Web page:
Photo of the Day, London

Published by Wednesday Martin
A “children’s table” would be a foreign concept in many cultures, where separate spheres for kids and grown ups do not exist. I loved watching these boys and their mums enjoying themselves, adjacent, apart, yet together, at a cafe in South Kensington
A “children’s table” would be a foreign concept in many cultures, where separate spheres for kids and grown ups do not exist. I loved watching these boys and their mums enjoying themselves, adjacent, apart, yet together, at a cafe in South Kensington

As I sat working in a cafe in South Ken, this group of four mothers and six boys came in. The boys seemed to be eight or nine years old. Maybe it's because I'm the mother of two boys....but I love mother/son outings and was drawn to ask the "mums" if I could photograph them all. I explained that I was a social researcher from New York City who studies childhood and motherhood (obviously I'm not a photographer), in London doing a little fieldwork.


Fieldwork in London

Published by Wednesday Martin

I'm always excited to be in London. Londoners are interested in reading and in relationships, which makes it a great place for authors and social researchers who focus on families (ahem). And for a New Yorker, there's the extra benefit that London feels familiar, yet different. The building height restrictions in most of town, plus the horizontal sprawl (versus the density and upward lift of Manhattan) make it feel inviting, homey and manageable. Yet London is as diverse and cosmopolitan a metropole as you will find anywhere in the world, rivaling Our Town when it comes to incredible restaurants, theater, cafe culture, fashion innovation and self-important hustle and bustle. Currently there's a show about 80's fashion at the Victoria and Albert Museum that I loooooved. It's called  Club to Catwalkand it immerses you in the 80s London club and fashion scene in a way that's both informative and very emotional, if you experienced it the first time around.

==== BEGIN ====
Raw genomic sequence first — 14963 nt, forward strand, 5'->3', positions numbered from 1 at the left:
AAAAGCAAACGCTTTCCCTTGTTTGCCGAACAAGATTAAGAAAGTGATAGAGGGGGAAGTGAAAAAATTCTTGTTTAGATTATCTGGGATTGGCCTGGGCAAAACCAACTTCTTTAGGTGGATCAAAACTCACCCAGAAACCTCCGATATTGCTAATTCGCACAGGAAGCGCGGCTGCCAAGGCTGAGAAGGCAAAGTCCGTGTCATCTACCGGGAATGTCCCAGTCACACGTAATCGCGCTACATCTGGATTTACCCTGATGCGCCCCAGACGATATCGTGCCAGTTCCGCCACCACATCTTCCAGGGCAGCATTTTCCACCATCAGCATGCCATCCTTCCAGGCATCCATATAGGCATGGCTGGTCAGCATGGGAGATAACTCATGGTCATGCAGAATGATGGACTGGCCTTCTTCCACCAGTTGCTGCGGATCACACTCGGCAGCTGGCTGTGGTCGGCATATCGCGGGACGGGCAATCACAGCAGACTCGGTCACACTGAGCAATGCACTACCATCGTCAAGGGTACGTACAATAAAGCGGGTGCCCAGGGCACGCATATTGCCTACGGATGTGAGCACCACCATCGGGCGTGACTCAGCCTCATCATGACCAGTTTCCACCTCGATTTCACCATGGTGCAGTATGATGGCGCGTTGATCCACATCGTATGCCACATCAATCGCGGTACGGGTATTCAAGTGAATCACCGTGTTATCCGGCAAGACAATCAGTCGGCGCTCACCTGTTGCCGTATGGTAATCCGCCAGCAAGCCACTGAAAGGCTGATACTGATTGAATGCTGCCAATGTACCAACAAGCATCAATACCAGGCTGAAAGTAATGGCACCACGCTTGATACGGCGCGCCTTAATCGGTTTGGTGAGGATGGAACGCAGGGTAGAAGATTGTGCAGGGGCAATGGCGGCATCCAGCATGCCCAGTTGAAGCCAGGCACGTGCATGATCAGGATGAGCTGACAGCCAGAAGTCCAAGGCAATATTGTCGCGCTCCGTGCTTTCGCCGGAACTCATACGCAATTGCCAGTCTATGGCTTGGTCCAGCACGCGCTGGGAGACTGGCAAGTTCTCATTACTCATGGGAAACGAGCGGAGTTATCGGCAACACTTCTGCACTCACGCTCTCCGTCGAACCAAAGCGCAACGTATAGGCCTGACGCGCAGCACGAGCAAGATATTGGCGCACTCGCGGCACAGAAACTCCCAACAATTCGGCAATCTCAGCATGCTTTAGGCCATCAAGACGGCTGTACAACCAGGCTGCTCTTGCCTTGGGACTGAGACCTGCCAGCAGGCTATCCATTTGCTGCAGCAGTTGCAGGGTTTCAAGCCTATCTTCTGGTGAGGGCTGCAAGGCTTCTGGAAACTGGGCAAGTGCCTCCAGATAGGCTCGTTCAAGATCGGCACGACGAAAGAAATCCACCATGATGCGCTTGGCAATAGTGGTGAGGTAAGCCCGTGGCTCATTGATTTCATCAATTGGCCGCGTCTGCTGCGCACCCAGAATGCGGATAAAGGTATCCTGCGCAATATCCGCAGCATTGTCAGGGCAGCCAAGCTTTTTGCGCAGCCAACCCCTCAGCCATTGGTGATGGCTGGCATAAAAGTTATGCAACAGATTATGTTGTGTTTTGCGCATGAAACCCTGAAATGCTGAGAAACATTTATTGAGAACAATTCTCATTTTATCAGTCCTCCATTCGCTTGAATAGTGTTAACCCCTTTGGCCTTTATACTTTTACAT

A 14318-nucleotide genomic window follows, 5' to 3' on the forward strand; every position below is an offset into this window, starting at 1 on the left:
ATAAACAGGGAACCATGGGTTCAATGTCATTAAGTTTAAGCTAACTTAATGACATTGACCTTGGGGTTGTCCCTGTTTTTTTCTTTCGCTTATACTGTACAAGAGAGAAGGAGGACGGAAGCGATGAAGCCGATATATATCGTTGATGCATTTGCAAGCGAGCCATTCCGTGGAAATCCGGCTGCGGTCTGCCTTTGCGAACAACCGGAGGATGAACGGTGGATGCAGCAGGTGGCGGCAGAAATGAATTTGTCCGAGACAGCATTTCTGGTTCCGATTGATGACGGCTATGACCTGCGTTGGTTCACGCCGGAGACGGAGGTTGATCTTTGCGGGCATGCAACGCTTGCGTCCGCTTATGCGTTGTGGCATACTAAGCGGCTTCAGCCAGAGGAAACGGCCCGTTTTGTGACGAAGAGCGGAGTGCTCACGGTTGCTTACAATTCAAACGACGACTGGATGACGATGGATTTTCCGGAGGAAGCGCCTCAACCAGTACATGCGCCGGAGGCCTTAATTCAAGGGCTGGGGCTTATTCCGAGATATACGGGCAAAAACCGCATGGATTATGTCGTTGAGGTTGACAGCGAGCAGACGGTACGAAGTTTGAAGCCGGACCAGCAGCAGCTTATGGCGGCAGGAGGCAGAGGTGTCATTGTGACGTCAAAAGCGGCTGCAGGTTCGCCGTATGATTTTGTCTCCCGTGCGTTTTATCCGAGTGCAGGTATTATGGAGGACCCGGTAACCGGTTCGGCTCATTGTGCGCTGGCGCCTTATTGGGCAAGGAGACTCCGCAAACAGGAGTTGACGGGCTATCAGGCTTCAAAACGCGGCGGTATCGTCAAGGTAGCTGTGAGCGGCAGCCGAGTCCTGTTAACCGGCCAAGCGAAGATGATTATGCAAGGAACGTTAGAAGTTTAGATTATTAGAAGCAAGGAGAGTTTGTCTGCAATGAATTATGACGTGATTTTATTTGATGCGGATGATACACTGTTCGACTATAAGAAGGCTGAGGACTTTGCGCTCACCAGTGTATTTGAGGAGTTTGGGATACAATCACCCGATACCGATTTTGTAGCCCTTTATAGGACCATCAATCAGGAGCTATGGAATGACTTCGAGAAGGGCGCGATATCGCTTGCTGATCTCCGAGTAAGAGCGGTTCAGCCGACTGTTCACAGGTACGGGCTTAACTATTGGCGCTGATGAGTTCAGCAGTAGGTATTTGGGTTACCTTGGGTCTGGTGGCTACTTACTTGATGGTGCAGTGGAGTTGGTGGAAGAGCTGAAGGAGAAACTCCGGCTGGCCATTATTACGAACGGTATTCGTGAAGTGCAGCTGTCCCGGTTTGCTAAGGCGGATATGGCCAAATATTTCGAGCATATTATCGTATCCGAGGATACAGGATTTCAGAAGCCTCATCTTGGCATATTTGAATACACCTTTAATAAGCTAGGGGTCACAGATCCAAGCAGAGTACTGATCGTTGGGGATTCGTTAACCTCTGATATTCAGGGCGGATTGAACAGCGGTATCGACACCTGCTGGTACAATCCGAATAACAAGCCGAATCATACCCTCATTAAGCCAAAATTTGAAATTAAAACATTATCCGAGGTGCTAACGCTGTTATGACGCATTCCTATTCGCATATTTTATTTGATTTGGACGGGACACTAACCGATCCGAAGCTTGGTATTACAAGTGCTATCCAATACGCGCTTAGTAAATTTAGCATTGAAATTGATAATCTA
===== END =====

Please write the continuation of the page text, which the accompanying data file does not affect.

Mothers to Star Magazine: Fu*k Off!

Published by Wednesday Martin
It’s open season on mothers. Especially ones in the spotlight.
It’s open season on mothers. Especially ones in the spotlight.

I used to think our national sport was football. Then I had children. And learned very quickly that in fact, our national sport is judging mothers. It starts early in the process. From the moment I conceived, it seemed, everybody had an opinion about what I ate, what I wore, what I should do. Much of it was well-intentioned--advice about how to handle morning sickness was something I really appreciated. I did NOT appreciate being told by one woman that "I was always too busy to have morning sickness." Nor did I appreciate child birth educators telling me that having an epidural would make me a bad mother.


Dior and Chanel — High Art?

Published by Wednesday Martin

In an era of multinational conglomerates controlling dozens of fashion brands, and designers designing for more than one house, or moving from one to the other, what is a fashion brand? What is a fashion designer? And how and why do women choose the ones they do?